Repair cafés are on the mend

A few years ago, Elizabeth Knight learned that a Repair Café was popping up in Beacon. Skilled people came together to fix broken things for free and she needed her help. “I had this lamp on my dresser,” she recalls. “Sometimes it glows, sometimes it doesn’t.”

Intrigued, she took her lamp to the event and wasn’t sure what to expect. She came up with quite a scene: a young exchange student unpicking the hem of a pair of red plaid pants with an older volunteer; a little girl cradling her ‘stuffed lovie’ (stuffed animal) while another seamstress performs an operation; and two teenagers who were transfixed by a broken keyboard.

“It was amazing,” she says. It took several people to rewire their lamp, but they prevailed. For free.

Knight soon set about organizing a Repair Café in Warwick, her hometown. To find people with skills and time, she made the rounds of various groups of retirees and asked: “How many of you grew up in a household when you grew out of your jeans, they were passed on? How many did they throw out when there was a hole?”

Warwick’s first volunteer was a retired engineer willing to volunteer his time. Others were more difficult to secure until the Mayor of Warwick suggested contacting the local history society. Jackpot: It was there that Knight connected with people skilled in woodworking, IT, and pottery repair.

“We have a whole generation of people who don’t know how to fix things; it’s easier to buy another one at a big department store,” says Knight. Your and other fix-it squads aim to fix that.

But here’s the thing: The items people bring to a repair cafe — typically a monthly gathering at a local church basement or urban recreation space — aren’t always replaceable. They can be time-honoured items or emotionally important items bought on vacations far away. Knight remembers a soft white teddy bear wearing a magenta fedora hat from a repair cafe.

“Press buttons, the bears circle and a song plays,” she says. Originally a gift from a mother-in-law, the repair-seeker wanted it working for her first grandchild. A team effort – sewing team plus small electrical team – made it.

Local repair café movement born in New Paltz

“You think you keep things out of the landfill. They are. But… what you’re really doing is building community,” said John Wackman, who opened a Repair Café in New Paltz in 2013, similar to the one in Warwick today.

Theresa Gochal

Repair Cafés aren’t unique to the Hudson Valley. The idea is said to have originated in Amsterdam in 2009. When volunteer organizer John Wackman opened one in New Paltz in 2013, it was one of the first Repair Cafés in the United States and inspired many others in the area.

At one point there were nearly 40 repair cafes across the Hudson Valley, although COVID has taken a toll and some are currently struggling to get back on track. A calendar of area repair cafe dates lists two taking place this weekend in Red Hook and Yorktown.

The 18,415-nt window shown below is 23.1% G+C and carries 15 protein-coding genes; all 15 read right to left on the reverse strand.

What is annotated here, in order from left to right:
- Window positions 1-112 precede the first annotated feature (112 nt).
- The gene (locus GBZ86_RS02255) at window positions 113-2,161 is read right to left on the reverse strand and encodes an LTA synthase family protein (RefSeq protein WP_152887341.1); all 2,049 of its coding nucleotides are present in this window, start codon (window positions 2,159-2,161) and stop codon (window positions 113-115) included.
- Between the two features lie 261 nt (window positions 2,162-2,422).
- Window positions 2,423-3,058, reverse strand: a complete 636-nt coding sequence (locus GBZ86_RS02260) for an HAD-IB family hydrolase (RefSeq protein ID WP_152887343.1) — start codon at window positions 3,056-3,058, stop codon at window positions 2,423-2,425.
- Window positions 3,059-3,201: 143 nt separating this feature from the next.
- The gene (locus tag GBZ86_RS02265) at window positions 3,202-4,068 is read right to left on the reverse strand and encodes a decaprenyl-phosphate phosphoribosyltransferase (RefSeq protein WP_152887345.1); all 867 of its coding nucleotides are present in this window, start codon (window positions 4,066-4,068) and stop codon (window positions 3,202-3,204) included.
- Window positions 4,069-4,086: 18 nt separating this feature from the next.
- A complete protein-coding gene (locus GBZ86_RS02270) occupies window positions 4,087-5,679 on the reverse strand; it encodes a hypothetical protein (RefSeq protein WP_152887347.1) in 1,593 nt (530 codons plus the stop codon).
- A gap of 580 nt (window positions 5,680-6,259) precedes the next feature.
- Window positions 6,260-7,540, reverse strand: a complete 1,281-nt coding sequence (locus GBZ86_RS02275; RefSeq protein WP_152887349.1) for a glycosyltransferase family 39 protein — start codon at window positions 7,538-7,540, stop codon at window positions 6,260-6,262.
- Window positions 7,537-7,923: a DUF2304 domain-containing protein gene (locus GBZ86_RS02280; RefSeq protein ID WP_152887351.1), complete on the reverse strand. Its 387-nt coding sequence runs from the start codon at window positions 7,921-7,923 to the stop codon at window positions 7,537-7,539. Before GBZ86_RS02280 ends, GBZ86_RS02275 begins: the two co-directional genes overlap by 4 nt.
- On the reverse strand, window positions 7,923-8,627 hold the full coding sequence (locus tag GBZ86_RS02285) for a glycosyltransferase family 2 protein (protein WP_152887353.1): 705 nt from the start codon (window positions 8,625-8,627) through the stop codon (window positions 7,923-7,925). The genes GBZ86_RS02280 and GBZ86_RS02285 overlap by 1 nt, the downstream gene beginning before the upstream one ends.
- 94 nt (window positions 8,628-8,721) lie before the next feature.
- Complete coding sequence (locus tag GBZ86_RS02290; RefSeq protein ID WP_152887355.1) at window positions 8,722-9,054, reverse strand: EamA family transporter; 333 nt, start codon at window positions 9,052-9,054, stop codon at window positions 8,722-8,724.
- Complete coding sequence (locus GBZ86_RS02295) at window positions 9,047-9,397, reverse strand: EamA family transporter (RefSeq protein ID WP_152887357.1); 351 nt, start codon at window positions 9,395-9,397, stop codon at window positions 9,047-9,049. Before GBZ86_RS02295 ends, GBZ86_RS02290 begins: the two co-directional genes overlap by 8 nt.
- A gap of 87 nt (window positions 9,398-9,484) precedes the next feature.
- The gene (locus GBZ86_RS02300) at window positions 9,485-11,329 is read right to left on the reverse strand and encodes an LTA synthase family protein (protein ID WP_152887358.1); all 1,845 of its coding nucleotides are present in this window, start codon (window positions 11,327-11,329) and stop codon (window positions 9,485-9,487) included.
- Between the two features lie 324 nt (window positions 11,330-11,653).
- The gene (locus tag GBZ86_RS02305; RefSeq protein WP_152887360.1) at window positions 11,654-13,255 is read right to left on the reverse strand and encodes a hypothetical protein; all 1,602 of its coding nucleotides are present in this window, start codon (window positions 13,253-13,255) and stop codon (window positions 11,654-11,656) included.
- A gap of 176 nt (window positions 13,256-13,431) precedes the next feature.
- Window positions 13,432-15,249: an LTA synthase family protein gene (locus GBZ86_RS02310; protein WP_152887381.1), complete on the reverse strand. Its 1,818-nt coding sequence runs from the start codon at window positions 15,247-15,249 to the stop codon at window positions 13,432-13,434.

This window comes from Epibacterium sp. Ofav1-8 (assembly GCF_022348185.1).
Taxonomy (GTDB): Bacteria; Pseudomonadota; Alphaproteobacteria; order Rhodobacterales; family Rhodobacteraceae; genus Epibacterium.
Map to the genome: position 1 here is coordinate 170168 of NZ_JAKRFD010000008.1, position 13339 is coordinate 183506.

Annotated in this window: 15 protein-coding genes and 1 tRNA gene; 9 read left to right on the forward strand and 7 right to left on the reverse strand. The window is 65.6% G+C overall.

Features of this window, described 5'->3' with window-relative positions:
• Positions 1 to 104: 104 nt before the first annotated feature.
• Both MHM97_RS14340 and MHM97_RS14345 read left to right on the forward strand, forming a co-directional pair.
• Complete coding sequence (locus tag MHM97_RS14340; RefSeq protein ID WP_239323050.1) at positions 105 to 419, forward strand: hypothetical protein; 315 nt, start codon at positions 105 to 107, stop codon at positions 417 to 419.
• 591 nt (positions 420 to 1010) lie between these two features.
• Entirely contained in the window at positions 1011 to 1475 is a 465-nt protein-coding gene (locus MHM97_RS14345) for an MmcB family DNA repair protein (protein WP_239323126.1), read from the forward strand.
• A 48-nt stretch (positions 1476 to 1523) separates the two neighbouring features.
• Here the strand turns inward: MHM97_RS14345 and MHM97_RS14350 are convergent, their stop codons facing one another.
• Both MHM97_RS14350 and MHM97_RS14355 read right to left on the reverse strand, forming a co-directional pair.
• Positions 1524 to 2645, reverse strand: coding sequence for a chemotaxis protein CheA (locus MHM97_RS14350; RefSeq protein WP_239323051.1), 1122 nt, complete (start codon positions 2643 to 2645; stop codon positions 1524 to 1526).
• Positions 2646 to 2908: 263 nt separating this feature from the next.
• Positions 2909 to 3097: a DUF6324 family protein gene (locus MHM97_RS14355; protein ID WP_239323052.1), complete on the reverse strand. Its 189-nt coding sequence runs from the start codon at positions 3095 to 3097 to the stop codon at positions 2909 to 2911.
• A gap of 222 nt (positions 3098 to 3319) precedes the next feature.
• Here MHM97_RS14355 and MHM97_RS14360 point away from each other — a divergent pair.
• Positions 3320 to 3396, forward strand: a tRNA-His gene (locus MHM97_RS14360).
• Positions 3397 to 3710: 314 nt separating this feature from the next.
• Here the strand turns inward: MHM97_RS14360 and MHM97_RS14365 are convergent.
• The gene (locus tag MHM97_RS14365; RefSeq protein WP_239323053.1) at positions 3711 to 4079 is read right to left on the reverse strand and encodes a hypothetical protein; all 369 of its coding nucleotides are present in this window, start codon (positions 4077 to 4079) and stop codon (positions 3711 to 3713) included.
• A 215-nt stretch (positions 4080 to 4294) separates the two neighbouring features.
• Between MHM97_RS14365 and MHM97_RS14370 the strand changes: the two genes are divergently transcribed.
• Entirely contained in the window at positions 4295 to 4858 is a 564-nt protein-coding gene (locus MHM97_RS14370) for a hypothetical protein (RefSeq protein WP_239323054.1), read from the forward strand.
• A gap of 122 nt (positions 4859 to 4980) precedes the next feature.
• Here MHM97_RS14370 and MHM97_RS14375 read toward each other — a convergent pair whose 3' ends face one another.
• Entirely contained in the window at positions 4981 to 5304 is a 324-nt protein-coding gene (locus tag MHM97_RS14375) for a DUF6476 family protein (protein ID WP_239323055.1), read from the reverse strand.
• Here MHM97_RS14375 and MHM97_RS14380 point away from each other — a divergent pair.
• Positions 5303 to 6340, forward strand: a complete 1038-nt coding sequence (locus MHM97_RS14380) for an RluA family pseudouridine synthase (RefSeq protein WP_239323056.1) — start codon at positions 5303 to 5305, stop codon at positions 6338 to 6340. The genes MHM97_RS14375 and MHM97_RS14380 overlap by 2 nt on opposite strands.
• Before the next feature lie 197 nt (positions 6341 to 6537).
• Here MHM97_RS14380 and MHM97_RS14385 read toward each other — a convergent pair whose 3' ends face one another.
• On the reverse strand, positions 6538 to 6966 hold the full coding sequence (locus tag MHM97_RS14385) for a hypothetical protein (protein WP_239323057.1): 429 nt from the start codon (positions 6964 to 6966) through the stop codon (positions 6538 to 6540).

“Some of them are worse for attrition from the pandemic; They’ve lost steam or lost volunteers,” says Melissa Everett, executive director of Sustainable Hudson Valley, of Repair Cafés.

Wackman served for years as the coordinator/cheerleader for the Hudson Valley’s Repair Cafés. When he died in January 2021, he was replaced by Sustainable Hudson Valley, a nonprofit organization where Wackman once worked on a solar project and later served on the board. “We make sure these autonomous groups are organized, help them recruit volunteers, publish, and participate to show support,” Everett says.

Sustainable Hudson Valley is currently raising funds to hire and pay for a full-time coordinator position – a Repair Cafe Rammage Sale at the New Paltz United Methodist Church April 22-24 is part of that effort. It was Wackman’s dream to have a steady job as an organizer so Repair Cafés would have a forum to solve problems and share common issues. “He was buried in bureaucracy,” Everett recalls.

Still, Wackman found time to write a book, The Repair Revolution, co-authored by Knight, and share his woodworking skills with the community. He once told Knight, “You think you keep things out of the landfill. They are. But that will never be enough. What you’re really doing is building a community,” she says.

Everett, who has helped fix her share of hems and zippers in the community, loves that the cafes empower people and revitalize the lost art of repair, but adds that of course they are important to the environment.

Skills that will help any repair cafe keep items out of landfills include glass ceramic or wood repairs, bicycle repairs, hand and machine sewing, darning, patching, and small appliance repairs. Some locations even offer weld repairs — usually outdoors in a parking lot.

“It’s so high when you can fix something for someone and that you’ve made a tangible difference in someone’s life,” Knight says.

She will never forget how one woman turned up desperate to have a silver chain fixed. “She said it was the engraved vial containing her grandson’s ashes.” The woman had worn it since the day of his funeral and told her horrific story. Tears flowed as volunteers fastened the solid chain around her neck.

Barbara Lane, a jewelry trainer at the New Paltz Repair Café, had a similar experience with a necklace. Once a young woman walked in, clearly upset about a broken lock – an easy fix. Lane recognized the beads; They were made using a special process that turns petals from a funeral bouquet into pearls. The woman shared that her husband had recently died.

“She was clearly certain that it was broken forever. I held out my hand and she held it for what seemed like a very long time, finally smiling as I handed her back the necklace with the repaired clasp.”

There was a hug and more tears as the woman told Lane she was an angel.

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